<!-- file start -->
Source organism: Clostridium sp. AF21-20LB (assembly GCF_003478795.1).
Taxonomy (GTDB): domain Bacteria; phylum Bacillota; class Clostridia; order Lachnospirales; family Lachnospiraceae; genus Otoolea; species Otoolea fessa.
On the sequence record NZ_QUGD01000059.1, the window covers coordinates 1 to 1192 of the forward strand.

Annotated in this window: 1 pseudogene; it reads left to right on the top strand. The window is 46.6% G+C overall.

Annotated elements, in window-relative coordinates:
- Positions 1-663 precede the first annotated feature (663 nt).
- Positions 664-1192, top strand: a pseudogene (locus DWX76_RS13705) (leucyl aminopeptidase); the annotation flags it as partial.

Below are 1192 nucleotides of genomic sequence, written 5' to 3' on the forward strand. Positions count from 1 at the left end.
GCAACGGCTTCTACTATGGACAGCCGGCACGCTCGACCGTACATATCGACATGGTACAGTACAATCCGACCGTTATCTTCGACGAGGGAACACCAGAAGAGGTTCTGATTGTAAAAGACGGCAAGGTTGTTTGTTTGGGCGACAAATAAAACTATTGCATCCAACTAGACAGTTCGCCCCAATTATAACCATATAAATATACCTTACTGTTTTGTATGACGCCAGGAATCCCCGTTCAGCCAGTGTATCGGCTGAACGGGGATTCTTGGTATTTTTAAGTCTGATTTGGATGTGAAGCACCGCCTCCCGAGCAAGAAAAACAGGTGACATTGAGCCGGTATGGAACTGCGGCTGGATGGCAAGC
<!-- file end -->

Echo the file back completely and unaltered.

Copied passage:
Source organism: Clostridium sp. AF21-20LB (assembly GCF_003478795.1).
Taxonomy (GTDB): domain Bacteria; phylum Bacillota; class Clostridia; order Lachnospirales; family Lachnospiraceae; genus Otoolea; species Otoolea fessa.
On the sequence record NZ_QUGD01000059.1, the window covers coordinates 1 to 1192 of the forward strand.

Annotated in this window: 1 pseudogene; it reads left to right on the top strand. The window is 46.6% G+C overall.

Annotated elements, in window-relative coordinates:
- Positions 1-663 precede the first annotated feature (663 nt).
- Positions 664-1192, top strand: a pseudogene (locus DWX76_RS13705) (leucyl aminopeptidase); the annotation flags it as partial.

Below are 1192 nucleotides of genomic sequence, written 5' to 3' on the forward strand. Positions count from 1 at the left end.
GCAACGGCTTCTACTATGGACAGCCGGCACGCTCGACCGTACATATCGACATGGTACAGTACAATCCGACCGTTATCTTCGACGAGGGAACACCAGAAGAGGTTCTGATTGTAAAAGACGGCAAGGTTGTTTGTTTGGGCGACAAATAAAACTATTGCATCCAACTAGACAGTTCGCCCCAATTATAACCATATAAATATACCTTACTGTTTTGTATGACGCCAGGAATCCCCGTTCAGCCAGTGTATCGGCTGAACGGGGATTCTTGGTATTTTTAAGTCTGATTTGGATGTGAAGCACCGCCTCCCGAGCAAGAAAAACAGGTGACATTGAGCCGGTATGGAACTGCGGCTGGATGGCAAGC